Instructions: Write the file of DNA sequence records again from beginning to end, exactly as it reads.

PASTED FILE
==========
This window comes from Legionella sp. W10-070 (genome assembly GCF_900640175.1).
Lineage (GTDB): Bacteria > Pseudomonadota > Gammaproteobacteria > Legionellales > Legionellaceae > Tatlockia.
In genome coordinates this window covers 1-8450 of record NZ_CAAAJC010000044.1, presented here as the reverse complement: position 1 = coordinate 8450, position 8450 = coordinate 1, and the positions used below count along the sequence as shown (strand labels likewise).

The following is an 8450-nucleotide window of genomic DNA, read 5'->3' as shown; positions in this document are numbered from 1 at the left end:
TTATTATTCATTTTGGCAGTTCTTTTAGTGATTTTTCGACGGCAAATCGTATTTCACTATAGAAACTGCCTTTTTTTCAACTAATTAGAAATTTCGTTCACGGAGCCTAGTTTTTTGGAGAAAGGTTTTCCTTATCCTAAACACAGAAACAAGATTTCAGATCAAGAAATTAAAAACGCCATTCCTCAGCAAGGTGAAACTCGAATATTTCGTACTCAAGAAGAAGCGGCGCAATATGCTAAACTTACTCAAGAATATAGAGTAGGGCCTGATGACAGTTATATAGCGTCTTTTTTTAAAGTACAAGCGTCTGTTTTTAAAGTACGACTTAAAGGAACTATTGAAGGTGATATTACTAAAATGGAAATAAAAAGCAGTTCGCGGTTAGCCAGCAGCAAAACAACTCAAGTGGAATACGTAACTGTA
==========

This window comes from Legionella sp. W10-070 (genome assembly GCF_900640175.1).
Lineage (GTDB): Bacteria > Pseudomonadota > Gammaproteobacteria > Legionellales > Legionellaceae > Tatlockia.
In genome coordinates this window covers 1-8450 of record NZ_CAAAJC010000044.1, presented here as the reverse complement: position 1 = coordinate 8450, position 8450 = coordinate 1, and the positions used below count along the sequence as shown (strand labels likewise).

The following is an 8450-nucleotide window of genomic DNA, read 5'->3' as shown; positions in this document are numbered from 1 at the left end:
TTATTATTCATTTTGGCAGTTCTTTTAGTGATTTTTCGACGGCAAATCGTATTTCACTATAGAAACTGCCTTTTTTTCAACTAATTAGAAATTTCGTTCACGGAGCCTAGTTTTTTGGAGAAAGGTTTTCCTTATCCTAAACACAGAAACAAGATTTCAGATCAAGAAATTAAAAACGCCATTCCTCAGCAAGGTGAAACTCGAATATTTCGTACTCAAGAAGAAGCGGCGCAATATGCTAAACTTACTCAAGAATATAGAGTAGGGCCTGATGACAGTTATATAGCGTCTTTTTTTAAAGTACAAGCGTCTGTTTTTAAAGTACGACTTAAAGGAACTATTGAAGGTGATATTACTAAAATGGAAATAAAAAGCAGTTCGCGGTTAGCCAGCAGCAAAACAACTCAAGTGGAATACGTAACTGTA